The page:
incorporates the corresponding process for n-1 (twice, in fact) and so induction is very accessible both for calculating the total number of moves. We conjecture that this is indeed the optimal process, and under this assumption, with the number of moves, we would have , from the three stages of the process, from which, after looking at small values,
I started by saying that the construction was the hard part of this problem. Well, that doesn’t mean the bound is easy. But at least with a construction in hand, you can make observations that might inform a bounding argument:
- observation 1: contestant never jumps;
- observation 2: in the optimal construction, by induction doesn’t jump in the outer phases, so in fact jumps only once, ie during the middle phase;
- observation 3: contestant doesn’t jump very often, and in fact can only jump after at least one of and have ended up in front of her. Since we’ve established that don’t jump very often themselves, this gives a bound on the number of times .
There is still work to do here, and errors with could easily creep in. But I still hold fast to my original claim that the construction was the hard part here. Or at least, the rough form of the construction. I guess it’s possible that one would have started making observations like the three above without a construction in mind, but I think it’s unlikely. Anyway, I leave for you the final details of the bounding argument, which involves formally transcribing observation 3, proving it, then generalising it to jumps of and so on.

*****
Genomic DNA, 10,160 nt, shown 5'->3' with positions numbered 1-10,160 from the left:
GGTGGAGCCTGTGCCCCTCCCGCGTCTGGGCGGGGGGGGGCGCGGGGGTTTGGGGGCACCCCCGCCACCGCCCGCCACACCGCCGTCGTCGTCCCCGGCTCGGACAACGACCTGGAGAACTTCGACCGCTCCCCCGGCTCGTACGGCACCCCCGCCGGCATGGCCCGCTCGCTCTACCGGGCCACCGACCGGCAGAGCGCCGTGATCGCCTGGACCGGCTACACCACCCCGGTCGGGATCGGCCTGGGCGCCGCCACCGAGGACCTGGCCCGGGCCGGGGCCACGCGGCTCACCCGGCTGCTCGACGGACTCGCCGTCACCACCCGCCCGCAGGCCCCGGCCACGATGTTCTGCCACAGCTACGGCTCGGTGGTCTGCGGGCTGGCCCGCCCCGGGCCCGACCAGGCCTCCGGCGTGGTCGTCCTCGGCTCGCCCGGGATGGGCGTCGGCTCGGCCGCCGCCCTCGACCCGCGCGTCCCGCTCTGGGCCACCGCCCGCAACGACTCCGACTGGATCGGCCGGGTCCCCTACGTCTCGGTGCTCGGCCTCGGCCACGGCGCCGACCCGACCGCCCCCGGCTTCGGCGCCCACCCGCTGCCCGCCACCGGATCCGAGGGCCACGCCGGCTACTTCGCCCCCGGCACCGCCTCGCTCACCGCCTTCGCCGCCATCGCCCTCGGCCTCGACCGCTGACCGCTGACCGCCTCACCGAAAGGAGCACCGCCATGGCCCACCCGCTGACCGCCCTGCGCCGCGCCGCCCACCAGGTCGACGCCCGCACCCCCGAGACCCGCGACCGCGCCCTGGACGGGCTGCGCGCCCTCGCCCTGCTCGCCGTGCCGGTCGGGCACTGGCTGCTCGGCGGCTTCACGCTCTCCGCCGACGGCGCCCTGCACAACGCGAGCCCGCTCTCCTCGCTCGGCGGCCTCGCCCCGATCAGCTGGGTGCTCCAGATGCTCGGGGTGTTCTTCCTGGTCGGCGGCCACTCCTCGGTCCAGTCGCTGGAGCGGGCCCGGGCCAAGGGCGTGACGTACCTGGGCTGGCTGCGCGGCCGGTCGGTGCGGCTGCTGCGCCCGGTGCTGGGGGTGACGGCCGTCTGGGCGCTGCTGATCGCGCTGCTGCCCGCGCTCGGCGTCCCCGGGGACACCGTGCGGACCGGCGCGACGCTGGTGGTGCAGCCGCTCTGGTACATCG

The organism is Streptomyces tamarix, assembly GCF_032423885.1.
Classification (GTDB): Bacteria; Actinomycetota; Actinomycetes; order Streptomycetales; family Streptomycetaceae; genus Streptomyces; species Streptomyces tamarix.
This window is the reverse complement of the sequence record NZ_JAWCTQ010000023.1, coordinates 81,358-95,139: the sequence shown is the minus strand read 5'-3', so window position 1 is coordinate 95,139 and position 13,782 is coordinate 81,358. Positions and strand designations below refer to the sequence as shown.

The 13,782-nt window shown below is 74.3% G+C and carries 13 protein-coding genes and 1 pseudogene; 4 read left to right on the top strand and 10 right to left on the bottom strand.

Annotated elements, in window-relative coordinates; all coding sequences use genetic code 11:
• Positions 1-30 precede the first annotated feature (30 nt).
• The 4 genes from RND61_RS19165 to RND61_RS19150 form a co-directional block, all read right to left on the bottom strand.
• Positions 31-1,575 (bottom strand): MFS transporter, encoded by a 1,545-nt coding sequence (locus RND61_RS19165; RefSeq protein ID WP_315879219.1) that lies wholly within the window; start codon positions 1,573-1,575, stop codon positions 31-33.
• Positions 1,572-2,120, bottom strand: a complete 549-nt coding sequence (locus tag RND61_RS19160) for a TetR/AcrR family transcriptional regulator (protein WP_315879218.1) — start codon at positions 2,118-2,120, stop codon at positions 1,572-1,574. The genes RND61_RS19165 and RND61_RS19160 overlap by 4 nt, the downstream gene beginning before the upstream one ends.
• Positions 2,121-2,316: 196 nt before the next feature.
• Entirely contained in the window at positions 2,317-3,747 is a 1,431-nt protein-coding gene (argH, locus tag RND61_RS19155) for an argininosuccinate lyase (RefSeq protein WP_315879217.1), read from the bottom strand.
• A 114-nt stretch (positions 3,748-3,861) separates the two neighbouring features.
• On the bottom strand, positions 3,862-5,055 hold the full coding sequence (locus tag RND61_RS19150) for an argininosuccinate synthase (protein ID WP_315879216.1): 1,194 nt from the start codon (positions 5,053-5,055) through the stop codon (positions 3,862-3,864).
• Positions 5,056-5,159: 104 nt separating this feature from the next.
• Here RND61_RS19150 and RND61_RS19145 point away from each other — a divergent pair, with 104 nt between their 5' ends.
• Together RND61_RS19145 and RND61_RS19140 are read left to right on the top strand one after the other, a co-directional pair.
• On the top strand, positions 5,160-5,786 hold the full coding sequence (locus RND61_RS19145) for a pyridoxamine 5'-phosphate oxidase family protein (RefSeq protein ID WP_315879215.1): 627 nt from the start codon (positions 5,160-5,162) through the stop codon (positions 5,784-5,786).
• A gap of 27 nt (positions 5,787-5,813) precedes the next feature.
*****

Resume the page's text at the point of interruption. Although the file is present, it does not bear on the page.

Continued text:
One of the exercises I have been setting to UK students recently is to produce short solution digests, which manifest any key ideas of the solution abstractly and briefly enough to resonate in the future. I’m a little tired of domino tiling problems, so I’ll do one of these here. This will be slightly longer than if I were not writing for a (small) audience.
Double-counting the total value by rows/columns and by dominos shows there are dominos in a balanced configuration. When n=3, we can achieve k=1, and by tiling copies of this down the main diagonal, can extend to . For , we must have ie , but in fact k=3 is achievable, by tiling the main diagonal with copies of small boards for which k=3 can be constructed with a bit of trial-and-error.
The double-counting idea at the start is the nice part of the problem. The construction is a bit annoying, but saving ourselves work by building up large examples from copies of small examples is a useful motif to have in mind.
This question has lots of clues in the statement. It would, for example, be pretty surprising if the answer were ‘no’ to part b) given the setup in part a).